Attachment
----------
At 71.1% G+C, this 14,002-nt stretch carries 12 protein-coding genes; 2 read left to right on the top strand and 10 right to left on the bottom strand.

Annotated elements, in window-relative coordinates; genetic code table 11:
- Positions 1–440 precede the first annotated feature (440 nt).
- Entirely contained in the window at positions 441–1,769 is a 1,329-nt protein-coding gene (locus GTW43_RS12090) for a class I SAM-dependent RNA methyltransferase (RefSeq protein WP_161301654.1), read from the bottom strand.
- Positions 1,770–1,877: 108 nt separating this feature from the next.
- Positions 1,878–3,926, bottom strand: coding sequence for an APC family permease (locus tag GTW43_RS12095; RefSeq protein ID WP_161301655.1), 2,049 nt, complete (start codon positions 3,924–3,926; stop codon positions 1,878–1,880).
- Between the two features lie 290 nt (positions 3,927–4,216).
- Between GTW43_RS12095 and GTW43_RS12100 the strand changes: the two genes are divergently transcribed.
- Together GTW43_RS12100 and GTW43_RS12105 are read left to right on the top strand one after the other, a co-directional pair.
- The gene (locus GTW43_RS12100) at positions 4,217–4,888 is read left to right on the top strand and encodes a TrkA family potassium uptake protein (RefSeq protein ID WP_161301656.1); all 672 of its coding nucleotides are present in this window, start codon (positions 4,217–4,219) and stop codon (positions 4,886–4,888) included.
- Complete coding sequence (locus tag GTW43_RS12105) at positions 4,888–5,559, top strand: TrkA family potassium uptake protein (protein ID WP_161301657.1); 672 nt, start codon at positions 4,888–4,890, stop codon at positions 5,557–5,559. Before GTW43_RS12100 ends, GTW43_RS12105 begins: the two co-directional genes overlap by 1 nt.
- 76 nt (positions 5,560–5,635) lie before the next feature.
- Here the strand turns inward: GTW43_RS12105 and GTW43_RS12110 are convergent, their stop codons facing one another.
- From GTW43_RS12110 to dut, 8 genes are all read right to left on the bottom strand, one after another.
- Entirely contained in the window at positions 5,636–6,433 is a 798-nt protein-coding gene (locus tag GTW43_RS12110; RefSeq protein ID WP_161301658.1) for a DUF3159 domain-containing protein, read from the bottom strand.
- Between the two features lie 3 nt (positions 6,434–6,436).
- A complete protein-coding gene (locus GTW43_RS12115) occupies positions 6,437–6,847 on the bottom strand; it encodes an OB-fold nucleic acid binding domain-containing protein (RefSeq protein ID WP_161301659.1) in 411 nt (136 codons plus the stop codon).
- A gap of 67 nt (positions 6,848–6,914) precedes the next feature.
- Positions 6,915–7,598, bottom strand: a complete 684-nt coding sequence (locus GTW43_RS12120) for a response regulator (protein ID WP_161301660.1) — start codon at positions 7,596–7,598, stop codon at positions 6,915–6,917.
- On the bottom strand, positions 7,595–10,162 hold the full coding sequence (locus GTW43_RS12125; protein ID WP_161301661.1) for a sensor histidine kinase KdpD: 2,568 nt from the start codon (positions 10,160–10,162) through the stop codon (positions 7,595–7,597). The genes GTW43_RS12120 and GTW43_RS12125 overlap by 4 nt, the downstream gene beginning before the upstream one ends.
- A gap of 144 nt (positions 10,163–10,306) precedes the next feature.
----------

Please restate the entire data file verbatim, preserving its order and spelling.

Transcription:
At 71.1% G+C, this 14,002-nt stretch carries 12 protein-coding genes; 2 read left to right on the top strand and 10 right to left on the bottom strand.

Annotated elements, in window-relative coordinates; genetic code table 11:
- Positions 1–440 precede the first annotated feature (440 nt).
- Entirely contained in the window at positions 441–1,769 is a 1,329-nt protein-coding gene (locus GTW43_RS12090) for a class I SAM-dependent RNA methyltransferase (RefSeq protein WP_161301654.1), read from the bottom strand.
- Positions 1,770–1,877: 108 nt separating this feature from the next.
- Positions 1,878–3,926, bottom strand: coding sequence for an APC family permease (locus tag GTW43_RS12095; RefSeq protein ID WP_161301655.1), 2,049 nt, complete (start codon positions 3,924–3,926; stop codon positions 1,878–1,880).
- Between the two features lie 290 nt (positions 3,927–4,216).
- Between GTW43_RS12095 and GTW43_RS12100 the strand changes: the two genes are divergently transcribed.
- Together GTW43_RS12100 and GTW43_RS12105 are read left to right on the top strand one after the other, a co-directional pair.
- The gene (locus GTW43_RS12100) at positions 4,217–4,888 is read left to right on the top strand and encodes a TrkA family potassium uptake protein (RefSeq protein ID WP_161301656.1); all 672 of its coding nucleotides are present in this window, start codon (positions 4,217–4,219) and stop codon (positions 4,886–4,888) included.
- Complete coding sequence (locus tag GTW43_RS12105) at positions 4,888–5,559, top strand: TrkA family potassium uptake protein (protein ID WP_161301657.1); 672 nt, start codon at positions 4,888–4,890, stop codon at positions 5,557–5,559. Before GTW43_RS12100 ends, GTW43_RS12105 begins: the two co-directional genes overlap by 1 nt.
- 76 nt (positions 5,560–5,635) lie before the next feature.
- Here the strand turns inward: GTW43_RS12105 and GTW43_RS12110 are convergent, their stop codons facing one another.
- From GTW43_RS12110 to dut, 8 genes are all read right to left on the bottom strand, one after another.
- Entirely contained in the window at positions 5,636–6,433 is a 798-nt protein-coding gene (locus tag GTW43_RS12110; RefSeq protein ID WP_161301658.1) for a DUF3159 domain-containing protein, read from the bottom strand.
- Between the two features lie 3 nt (positions 6,434–6,436).
- A complete protein-coding gene (locus GTW43_RS12115) occupies positions 6,437–6,847 on the bottom strand; it encodes an OB-fold nucleic acid binding domain-containing protein (RefSeq protein ID WP_161301659.1) in 411 nt (136 codons plus the stop codon).
- A gap of 67 nt (positions 6,848–6,914) precedes the next feature.
- Positions 6,915–7,598, bottom strand: a complete 684-nt coding sequence (locus GTW43_RS12120) for a response regulator (protein ID WP_161301660.1) — start codon at positions 7,596–7,598, stop codon at positions 6,915–6,917.
- On the bottom strand, positions 7,595–10,162 hold the full coding sequence (locus GTW43_RS12125; protein ID WP_161301661.1) for a sensor histidine kinase KdpD: 2,568 nt from the start codon (positions 10,160–10,162) through the stop codon (positions 7,595–7,597). The genes GTW43_RS12120 and GTW43_RS12125 overlap by 4 nt, the downstream gene beginning before the upstream one ends.
- A gap of 144 nt (positions 10,163–10,306) precedes the next feature.